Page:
With 26 outs already in the books, the UCLA offense looked impotent and was strangely quiet after having their way with the USC pitchers and defense in the series' first two games. All of a sudden, the scene shifted. With one man on, Cody Keefer got a hold of a 2-1 pitch and deposited it over the right field fence, sending the Bruin faithful into a tizzy and the Bruin dugout streaming onto the field to mob Keefer at home plate after he rounded the bases.
Keefer's blast, in front of 1,531 fans, gave UCLA a 2-1 win, saving a dazzling pitching display for the Bruins. It also completed the Pac-10 series sweep, the 4-0 season sweep of the Trojans and was the Bruins' 13th win in their last 16 versus their crosstown rivals. The Bruins now stand at 37-11 on the year and their win, coupled with Stanford's loss, moves UCLA a full two games up over third place in the Pac-10.
While Keefer's blast won the game and deservedly stole the headlines, it was the stout pitching of three Bruin pitchers that gave UCLA a chance to win it in the ninth. Rob Rasmussen got the nod and pitched well enough to get the win. The junior struck out eight, walked none and allowed just one run on six hits in a seven inning start. He retired the last seven batters he faced and handed the ball to Matt Grace, who tossed a perfect eighth inning. The ninth inning belonged to Dan Klein, who sat down the Trojans in order and picked up the win to improve to 4-0 on the campaign.
Until they were down to their last out, the UCLA offense was as quiet as can be. To that point, the Bruins had just four hits and they finished the game with a measly six. Brett Krill was the only Bruin with two hits, going 2-4 with a run scored. Keefer had just one hit, but he made it count and finished 1-3 with two RBI and a run. Keefer also walked once to reach base twice in the ballgame, just as Jeff Gelalich and Cody Regis each did, singling and walking once. Niko Gallego had a hit as well, while Beau Amaral didn't have a base knock to snap his 15 game hit streak.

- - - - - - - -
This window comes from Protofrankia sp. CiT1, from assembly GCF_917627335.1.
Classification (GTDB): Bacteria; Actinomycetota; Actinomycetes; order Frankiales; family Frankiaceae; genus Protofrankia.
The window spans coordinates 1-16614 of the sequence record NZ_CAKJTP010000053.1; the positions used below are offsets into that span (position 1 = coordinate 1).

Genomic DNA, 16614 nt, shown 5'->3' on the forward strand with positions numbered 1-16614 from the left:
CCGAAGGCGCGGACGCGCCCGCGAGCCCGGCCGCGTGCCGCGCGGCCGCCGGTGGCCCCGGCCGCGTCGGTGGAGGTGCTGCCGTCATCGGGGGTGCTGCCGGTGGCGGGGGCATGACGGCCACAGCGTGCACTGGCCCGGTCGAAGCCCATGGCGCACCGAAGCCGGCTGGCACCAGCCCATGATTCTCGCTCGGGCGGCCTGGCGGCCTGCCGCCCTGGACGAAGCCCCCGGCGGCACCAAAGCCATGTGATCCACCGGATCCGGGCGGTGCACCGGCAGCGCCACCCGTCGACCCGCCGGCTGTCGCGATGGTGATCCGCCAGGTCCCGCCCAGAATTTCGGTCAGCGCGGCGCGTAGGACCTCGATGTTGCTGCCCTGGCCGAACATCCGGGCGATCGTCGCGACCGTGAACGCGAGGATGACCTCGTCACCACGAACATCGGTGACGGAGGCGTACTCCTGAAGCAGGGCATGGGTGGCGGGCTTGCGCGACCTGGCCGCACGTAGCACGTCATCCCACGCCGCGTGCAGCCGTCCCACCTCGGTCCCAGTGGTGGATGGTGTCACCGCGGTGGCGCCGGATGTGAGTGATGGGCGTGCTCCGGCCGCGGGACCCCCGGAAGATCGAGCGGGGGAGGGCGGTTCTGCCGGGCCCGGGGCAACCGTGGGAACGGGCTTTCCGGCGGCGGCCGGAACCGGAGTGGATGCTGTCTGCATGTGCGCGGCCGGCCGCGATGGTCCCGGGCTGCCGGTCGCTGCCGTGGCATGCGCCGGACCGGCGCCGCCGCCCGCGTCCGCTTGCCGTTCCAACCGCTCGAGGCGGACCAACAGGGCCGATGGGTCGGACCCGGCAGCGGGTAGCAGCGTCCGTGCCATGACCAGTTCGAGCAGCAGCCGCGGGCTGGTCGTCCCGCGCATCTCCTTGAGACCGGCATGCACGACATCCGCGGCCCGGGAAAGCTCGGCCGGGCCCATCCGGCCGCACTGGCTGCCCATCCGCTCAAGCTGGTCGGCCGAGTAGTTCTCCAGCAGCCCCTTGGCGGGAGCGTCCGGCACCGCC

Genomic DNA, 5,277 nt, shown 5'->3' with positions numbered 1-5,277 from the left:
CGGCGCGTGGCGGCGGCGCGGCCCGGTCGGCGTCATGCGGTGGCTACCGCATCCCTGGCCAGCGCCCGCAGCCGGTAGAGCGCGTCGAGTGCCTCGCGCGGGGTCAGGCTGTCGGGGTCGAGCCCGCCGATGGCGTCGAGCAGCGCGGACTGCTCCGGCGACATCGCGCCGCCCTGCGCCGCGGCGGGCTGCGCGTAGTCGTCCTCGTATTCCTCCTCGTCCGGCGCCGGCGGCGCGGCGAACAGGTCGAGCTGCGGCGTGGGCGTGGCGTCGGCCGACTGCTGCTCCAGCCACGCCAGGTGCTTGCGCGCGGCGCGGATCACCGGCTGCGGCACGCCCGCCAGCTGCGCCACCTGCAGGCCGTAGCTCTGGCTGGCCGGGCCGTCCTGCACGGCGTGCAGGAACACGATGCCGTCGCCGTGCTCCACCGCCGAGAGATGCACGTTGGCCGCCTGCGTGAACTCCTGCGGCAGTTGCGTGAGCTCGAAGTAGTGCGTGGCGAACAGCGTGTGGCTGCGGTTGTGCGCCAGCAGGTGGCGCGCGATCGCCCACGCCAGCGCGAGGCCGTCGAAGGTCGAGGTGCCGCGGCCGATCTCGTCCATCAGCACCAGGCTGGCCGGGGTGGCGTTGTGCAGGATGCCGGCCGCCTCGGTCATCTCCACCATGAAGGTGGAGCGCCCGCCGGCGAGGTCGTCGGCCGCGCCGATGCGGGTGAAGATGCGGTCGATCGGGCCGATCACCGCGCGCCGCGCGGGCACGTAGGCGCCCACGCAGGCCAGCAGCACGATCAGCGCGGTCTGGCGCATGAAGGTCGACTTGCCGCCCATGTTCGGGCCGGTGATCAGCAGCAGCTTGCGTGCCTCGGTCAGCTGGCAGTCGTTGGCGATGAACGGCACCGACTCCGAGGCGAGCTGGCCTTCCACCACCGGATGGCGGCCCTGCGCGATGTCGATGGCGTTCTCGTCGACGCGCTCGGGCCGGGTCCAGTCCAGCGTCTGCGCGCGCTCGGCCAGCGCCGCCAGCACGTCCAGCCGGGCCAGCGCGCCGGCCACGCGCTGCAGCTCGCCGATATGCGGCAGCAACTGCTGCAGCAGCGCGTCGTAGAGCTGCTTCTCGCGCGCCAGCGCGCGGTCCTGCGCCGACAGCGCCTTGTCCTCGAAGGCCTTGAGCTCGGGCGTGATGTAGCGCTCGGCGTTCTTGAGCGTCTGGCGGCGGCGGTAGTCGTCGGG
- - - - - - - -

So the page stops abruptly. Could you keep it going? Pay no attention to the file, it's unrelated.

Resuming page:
Each team went down in order in the first inning and while the Trojans did manage a pair of hits in the second inning, both were stranded.
In the third, UCLA finally picked up a hit when Gallego hit a one-out double and with two-out, Amaral was hit by a pitch to put two on base, but Gelalich's liner to first was snagged to end the inning.
With neither team managing much with the bats, the game was flying by, but in the fourth, USC finally put the scoreboard to work. Rasmussen left a 1-0 pitch just a little bit up and he paid for it as a high fly ball sailed over the left field fence for a solo home run. The Trojans threatened again in the inning when a two-out double and error put a runner at third, but a strike out ended the inning.
It looked as if the Bruins might get something going in the fifth when Krill led off the frame with a single, but a double play put an end to the UCLA rally before it could get going.
The seventh inning played out much like the third with a one-out double and two-out walk, but that amounted to nothing when Gallego flied out to right.
A two-out double to left center by Gelalich in the eighth gave those in blue and gold hope once again, but once again, those hopes were dashed. Tyler Rahmatulla went down on strikes to end the inning, setting the stage for Keefer's ninth inning dramatics.
Before the Bruins' magic with two out in the ninth, it looked as if they had no hope. In addition to being held to little throughout the first eight innings, a weak pop up to shortstop and slow roller to second put two quick outs on the Bruins. Krill got ahead in his count, 1-0, and did well to take an outside pitch to right with a hard line drive single.
Keefer stepped to the plate and the murmurs were that he better pick up an extra-base hit that can score Krill because a runner in scoring position would give the Bruins no hope. The freshman got ahead in the count, 2-0, and prompted USC head coach Chad Kreuter to visit the mound for a conference with his pitcher. It looked as if it worked when the next pitch painted the black on the outside part of the plate. Then, Keefer found a pitch that caught too much of the plate and hit a line drive to right field that carried and carried and carried until it came down on the other side of the fence. With the crowd on their feet chanting UC-LA and the USC team slowly walking off the field with their heads down, Keefer rounded the bases and was greeted by 34 teammates in white and blue at home plate to celebrate the series sweep.